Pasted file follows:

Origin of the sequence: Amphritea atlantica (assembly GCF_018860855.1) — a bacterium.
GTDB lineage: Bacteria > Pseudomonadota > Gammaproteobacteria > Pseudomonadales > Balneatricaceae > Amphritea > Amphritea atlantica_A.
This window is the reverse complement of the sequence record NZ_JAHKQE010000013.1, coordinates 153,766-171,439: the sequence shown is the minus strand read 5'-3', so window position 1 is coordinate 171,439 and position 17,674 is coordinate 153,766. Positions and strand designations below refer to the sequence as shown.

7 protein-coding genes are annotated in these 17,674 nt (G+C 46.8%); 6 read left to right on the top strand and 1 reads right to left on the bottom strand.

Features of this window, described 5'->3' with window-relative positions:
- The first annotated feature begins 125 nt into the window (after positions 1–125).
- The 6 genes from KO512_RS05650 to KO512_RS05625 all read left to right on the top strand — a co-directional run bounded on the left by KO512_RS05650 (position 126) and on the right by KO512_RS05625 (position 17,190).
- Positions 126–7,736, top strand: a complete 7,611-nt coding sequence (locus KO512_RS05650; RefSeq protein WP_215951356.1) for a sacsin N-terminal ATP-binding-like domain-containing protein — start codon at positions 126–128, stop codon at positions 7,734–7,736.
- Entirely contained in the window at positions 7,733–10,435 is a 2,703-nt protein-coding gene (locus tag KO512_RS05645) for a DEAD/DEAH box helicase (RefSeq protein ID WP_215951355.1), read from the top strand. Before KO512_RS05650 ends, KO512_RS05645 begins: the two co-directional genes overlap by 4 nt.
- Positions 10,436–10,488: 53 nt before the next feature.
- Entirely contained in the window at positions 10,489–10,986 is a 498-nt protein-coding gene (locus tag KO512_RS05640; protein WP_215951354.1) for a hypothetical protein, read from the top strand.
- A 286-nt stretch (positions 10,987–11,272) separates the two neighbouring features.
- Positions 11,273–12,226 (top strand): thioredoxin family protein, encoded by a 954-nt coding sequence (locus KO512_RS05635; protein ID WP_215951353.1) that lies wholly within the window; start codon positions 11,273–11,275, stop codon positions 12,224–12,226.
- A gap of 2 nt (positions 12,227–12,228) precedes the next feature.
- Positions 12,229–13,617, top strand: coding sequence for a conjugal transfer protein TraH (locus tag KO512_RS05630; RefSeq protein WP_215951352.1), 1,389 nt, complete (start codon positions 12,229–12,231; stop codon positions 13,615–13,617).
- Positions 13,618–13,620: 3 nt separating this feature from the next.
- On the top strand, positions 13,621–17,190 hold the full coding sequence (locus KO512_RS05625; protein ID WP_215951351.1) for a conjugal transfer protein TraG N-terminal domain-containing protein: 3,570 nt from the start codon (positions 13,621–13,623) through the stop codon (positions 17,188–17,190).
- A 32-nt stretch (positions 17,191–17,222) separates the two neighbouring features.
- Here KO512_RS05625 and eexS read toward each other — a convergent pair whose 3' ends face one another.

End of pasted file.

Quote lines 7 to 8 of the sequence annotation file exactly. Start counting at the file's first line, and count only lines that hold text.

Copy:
- The 6 genes from KO512_RS05650 to KO512_RS05625 all read left to right on the top strand — a co-directional run bounded on the left by KO512_RS05650 (position 126) and on the right by KO512_RS05625 (position 17,190).
- Positions 126–7,736, top strand: a complete 7,611-nt coding sequence (locus KO512_RS05650; RefSeq protein WP_215951356.1) for a sacsin N-terminal ATP-binding-like domain-containing protein — start codon at positions 126–128, stop codon at positions 7,734–7,736.